The impacts of El Niño (ENSO) winter storm events have not been mentioned in earlier plover monitoring reports, but the resultant beach erosion could be a contributing factor in reducing available nesting habitat. It may also affect over winter survival rates of potential breeding adults, thus causing a decline in breeding population the following summer. Figure 2 shows a recurring pattern of decreased total number of breeders in years following ENSO events. This trend would support the need for large scale habitat restoration at Point Reyes and further investigation into the impacts of climate change on Western Snowy Plovers.
This study shows problems for other shorebirds.
During an El Nino Southern Oscillation (ENSO) event (1997–1998), the extent of sandy habitat was greatly reduced and intertidal habitat was mostly converted to rocky substrate. The overall abundance of shorebirds and the mean abundance of some common species (e.g. sanderling) were depressed, and an uncommon species (surfbird, A. virgata) was unusually abundant during the ENSO event. In summary, the results suggest that sandy beaches are important habitat for many species of shorebirds…
There is further proof that El Niño conditions also affect migratory birds.
We found that migratory birds that over-wintered in South America experienced significantly drier environments during El Niño years, as reflected by reduced Normalized Difference Vegetation Index (NDVI) values, and arrived at stopover sites in reduced energetic condition during spring migration. During El Niño years migrants were also more likely to stopover immediately along the northern Gulf coast of the southeastern U.S. after crossing the Gulf of Mexico in small suboptimal forest patches where food resources are lower and migrant density often greater than larger more contiguous forests further inland.
It doesn't appear to me that California can handle a strong El Niño that involves strong storms with lot's of rain. Recently the remnants of Hurricane Dolores caused some damage in Southern California.
A rare and powerful rainstorm has drenched parched southern California, simultaneously wreaking havoc on major roadways and power lines while helping firefighters gain control of a wildfire that broke out on Friday.
Heavy rains on Saturday and Sunday closed beaches and knocked out power for many southern California residents. The storm rained out a Los Angeles Angels home game for the first time in two decades. The San Diego Padres home game has also been postponed due to inclement weather.
A bridge along Interstate 10, a major freeway connecting southern California and Arizona, washed out on Sunday amid the deluge in the desert. The collapse injured one driver and left hundreds of other cars stranded. It also cut off traffic in both directions, brining travel to a grinding halt.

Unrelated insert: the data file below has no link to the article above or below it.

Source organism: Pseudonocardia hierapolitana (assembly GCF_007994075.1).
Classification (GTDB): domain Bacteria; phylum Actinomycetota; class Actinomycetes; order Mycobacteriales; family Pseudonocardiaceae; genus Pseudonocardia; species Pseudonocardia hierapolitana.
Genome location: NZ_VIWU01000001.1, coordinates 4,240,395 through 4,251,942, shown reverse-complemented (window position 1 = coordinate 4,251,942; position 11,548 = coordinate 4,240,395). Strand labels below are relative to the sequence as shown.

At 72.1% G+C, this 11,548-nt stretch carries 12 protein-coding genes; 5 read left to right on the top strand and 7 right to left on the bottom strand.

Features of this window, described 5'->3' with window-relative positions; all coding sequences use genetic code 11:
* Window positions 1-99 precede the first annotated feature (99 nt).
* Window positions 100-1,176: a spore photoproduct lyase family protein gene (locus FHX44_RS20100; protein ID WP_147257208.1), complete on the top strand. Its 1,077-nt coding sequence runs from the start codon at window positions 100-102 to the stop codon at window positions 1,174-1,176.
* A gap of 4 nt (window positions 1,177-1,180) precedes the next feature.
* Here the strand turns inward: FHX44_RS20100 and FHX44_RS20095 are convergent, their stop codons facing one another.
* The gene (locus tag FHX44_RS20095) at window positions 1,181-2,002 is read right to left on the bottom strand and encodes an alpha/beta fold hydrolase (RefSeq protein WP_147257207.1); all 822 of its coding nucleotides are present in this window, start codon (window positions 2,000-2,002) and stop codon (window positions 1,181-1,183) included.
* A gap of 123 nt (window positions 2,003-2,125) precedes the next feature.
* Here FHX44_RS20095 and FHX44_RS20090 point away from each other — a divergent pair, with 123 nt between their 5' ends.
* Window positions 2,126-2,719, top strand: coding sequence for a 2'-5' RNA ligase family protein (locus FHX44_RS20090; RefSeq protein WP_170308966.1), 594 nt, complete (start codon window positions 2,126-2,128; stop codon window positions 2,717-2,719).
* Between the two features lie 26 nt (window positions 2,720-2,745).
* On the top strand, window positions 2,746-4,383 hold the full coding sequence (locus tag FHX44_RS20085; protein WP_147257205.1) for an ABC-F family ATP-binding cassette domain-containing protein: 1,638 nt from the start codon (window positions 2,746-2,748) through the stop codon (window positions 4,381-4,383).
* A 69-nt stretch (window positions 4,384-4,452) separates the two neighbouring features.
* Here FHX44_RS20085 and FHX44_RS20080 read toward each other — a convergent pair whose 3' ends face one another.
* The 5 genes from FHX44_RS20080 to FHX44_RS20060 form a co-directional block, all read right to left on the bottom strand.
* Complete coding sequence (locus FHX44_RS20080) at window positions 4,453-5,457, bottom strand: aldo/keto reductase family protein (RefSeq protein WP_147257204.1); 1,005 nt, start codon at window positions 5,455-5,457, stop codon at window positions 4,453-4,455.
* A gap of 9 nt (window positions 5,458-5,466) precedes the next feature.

Coastal communities along the U.S. East Coast may be at risk to higher sea levels accompanied by more destructive storm surges in future El Niño years, according to a new study by NOAA. The study was prompted by an unusual number of destructive storm surges along the East Coast during the 2009-2010 El Niño winter.
From 1961 to 2010, it was found that in strong El Niño years, these coastal areas experienced nearly three times the average number of storm surge events (defined as those of one foot or greater). The research also found that waters in those areas saw a third-of-a-foot elevation in mean sea level above predicted conditions.
Fires in southeast Asia, droughts in eastern Australia, flooding in Peru often accompany El Niño events. Much of the media coverage on El Niño has focused on the more extreme and negative consequences typically associated with the phenomenon. To be sure, the impacts can wreak havoc in some developing and developed countries alike, but El Niño events are also associated with reduced frequency of Atlantic hurricanes, warmer winter temperatures in northern half of U.S., which reduce heating costs, and plentiful spring/summer rainfall in southeastern Brazil, central Argentina and Uruguay, which leads to above-average summer crop yields.
After writing this lengthy article what will it be? Disaster or relief? We will just have to wait and see. It does mean that we will see the hottest year ever. Good luck everybody wherever you are. Hope for the best. I will be on the beach observing it all.
UPDATE–11/18/2015. The 2015 El Niño just crossed into record territory
It's been likened to Godzilla for a reason — the 2015 El Niño event, which can be found amid overheated waters of the central and eastern Pacific Ocean, has crossed a threshold into record territory.
The weekly index of average temperature departures from average across the central and eastern equatorial tropical Pacific has exceeded 3 degrees Celsius, or 5.4 degrees Fahrenheit, above average for the first time since this index began in 1990, according to new data released on Monday.
This data would suggest that the El Niño that forecasters have said would rank in the top three events ever recorded, has already hit the top spot. But that's not quite the case, since official El Niño strength rankings are based on longer-term averages, specifically, a three-month average.
UPDATE–5/8/16- So did the Godzilla El Niño help relieve our drought in California? Here's the latest map.
“The storm starts, when the drops start dropping
When the drops stop dropping then the storm starts stopping.”